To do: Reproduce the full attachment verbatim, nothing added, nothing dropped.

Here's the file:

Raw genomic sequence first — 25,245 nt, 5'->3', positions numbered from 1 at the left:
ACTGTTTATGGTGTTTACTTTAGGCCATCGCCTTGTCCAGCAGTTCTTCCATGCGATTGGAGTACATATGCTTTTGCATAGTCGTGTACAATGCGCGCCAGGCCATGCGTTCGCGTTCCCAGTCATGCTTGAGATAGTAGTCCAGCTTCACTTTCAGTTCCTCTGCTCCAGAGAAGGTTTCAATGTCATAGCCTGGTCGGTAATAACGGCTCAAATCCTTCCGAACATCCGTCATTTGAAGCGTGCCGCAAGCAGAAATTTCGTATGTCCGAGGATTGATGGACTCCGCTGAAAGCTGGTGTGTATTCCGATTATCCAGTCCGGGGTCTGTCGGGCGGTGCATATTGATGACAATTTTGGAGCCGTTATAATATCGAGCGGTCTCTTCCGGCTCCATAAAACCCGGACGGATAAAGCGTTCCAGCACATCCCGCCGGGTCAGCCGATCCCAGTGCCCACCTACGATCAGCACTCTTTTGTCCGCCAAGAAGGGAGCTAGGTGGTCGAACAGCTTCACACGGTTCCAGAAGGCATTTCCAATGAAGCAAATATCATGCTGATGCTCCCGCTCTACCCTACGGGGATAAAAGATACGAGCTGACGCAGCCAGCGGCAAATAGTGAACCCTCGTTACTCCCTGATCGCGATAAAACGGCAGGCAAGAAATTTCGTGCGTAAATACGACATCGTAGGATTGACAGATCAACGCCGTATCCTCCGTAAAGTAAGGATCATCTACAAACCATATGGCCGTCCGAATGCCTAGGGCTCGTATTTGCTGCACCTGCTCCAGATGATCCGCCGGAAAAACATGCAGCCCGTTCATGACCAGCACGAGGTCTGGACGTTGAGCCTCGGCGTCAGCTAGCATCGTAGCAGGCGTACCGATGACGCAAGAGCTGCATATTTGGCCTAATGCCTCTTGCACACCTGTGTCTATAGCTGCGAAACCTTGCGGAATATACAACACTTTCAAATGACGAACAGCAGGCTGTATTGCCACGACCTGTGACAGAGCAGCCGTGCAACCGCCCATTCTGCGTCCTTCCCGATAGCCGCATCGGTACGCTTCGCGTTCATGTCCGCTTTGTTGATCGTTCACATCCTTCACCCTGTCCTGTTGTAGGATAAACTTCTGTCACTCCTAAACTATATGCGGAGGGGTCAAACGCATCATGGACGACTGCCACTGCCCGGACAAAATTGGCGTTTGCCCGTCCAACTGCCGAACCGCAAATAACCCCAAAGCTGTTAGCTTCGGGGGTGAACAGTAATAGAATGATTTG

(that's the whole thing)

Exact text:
Raw genomic sequence first — 25,245 nt, 5'->3', positions numbered from 1 at the left:
ACTGTTTATGGTGTTTACTTTAGGCCATCGCCTTGTCCAGCAGTTCTTCCATGCGATTGGAGTACATATGCTTTTGCATAGTCGTGTACAATGCGCGCCAGGCCATGCGTTCGCGTTCCCAGTCATGCTTGAGATAGTAGTCCAGCTTCACTTTCAGTTCCTCTGCTCCAGAGAAGGTTTCAATGTCATAGCCTGGTCGGTAATAACGGCTCAAATCCTTCCGAACATCCGTCATTTGAAGCGTGCCGCAAGCAGAAATTTCGTATGTCCGAGGATTGATGGACTCCGCTGAAAGCTGGTGTGTATTCCGATTATCCAGTCCGGGGTCTGTCGGGCGGTGCATATTGATGACAATTTTGGAGCCGTTATAATATCGAGCGGTCTCTTCCGGCTCCATAAAACCCGGACGGATAAAGCGTTCCAGCACATCCCGCCGGGTCAGCCGATCCCAGTGCCCACCTACGATCAGCACTCTTTTGTCCGCCAAGAAGGGAGCTAGGTGGTCGAACAGCTTCACACGGTTCCAGAAGGCATTTCCAATGAAGCAAATATCATGCTGATGCTCCCGCTCTACCCTACGGGGATAAAAGATACGAGCTGACGCAGCCAGCGGCAAATAGTGAACCCTCGTTACTCCCTGATCGCGATAAAACGGCAGGCAAGAAATTTCGTGCGTAAATACGACATCGTAGGATTGACAGATCAACGCCGTATCCTCCGTAAAGTAAGGATCATCTACAAACCATATGGCCGTCCGAATGCCTAGGGCTCGTATTTGCTGCACCTGCTCCAGATGATCCGCCGGAAAAACATGCAGCCCGTTCATGACCAGCACGAGGTCTGGACGTTGAGCCTCGGCGTCAGCTAGCATCGTAGCAGGCGTACCGATGACGCAAGAGCTGCATATTTGGCCTAATGCCTCTTGCACACCTGTGTCTATAGCTGCGAAACCTTGCGGAATATACAACACTTTCAAATGACGAACAGCAGGCTGTATTGCCACGACCTGTGACAGAGCAGCCGTGCAACCGCCCATTCTGCGTCCTTCCCGATAGCCGCATCGGTACGCTTCGCGTTCATGTCCGCTTTGTTGATCGTTCACATCCTTCACCCTGTCCTGTTGTAGGATAAACTTCTGTCACTCCTAAACTATATGCGGAGGGGTCAAACGCATCATGGACGACTGCCACTGCCCGGACAAAATTGGCGTTTGCCCGTCCAACTGCCGAACCGCAAATAACCCCAAAGCTGTTAGCTTCGGGGGTGAACAGTAATAGAATGATTTG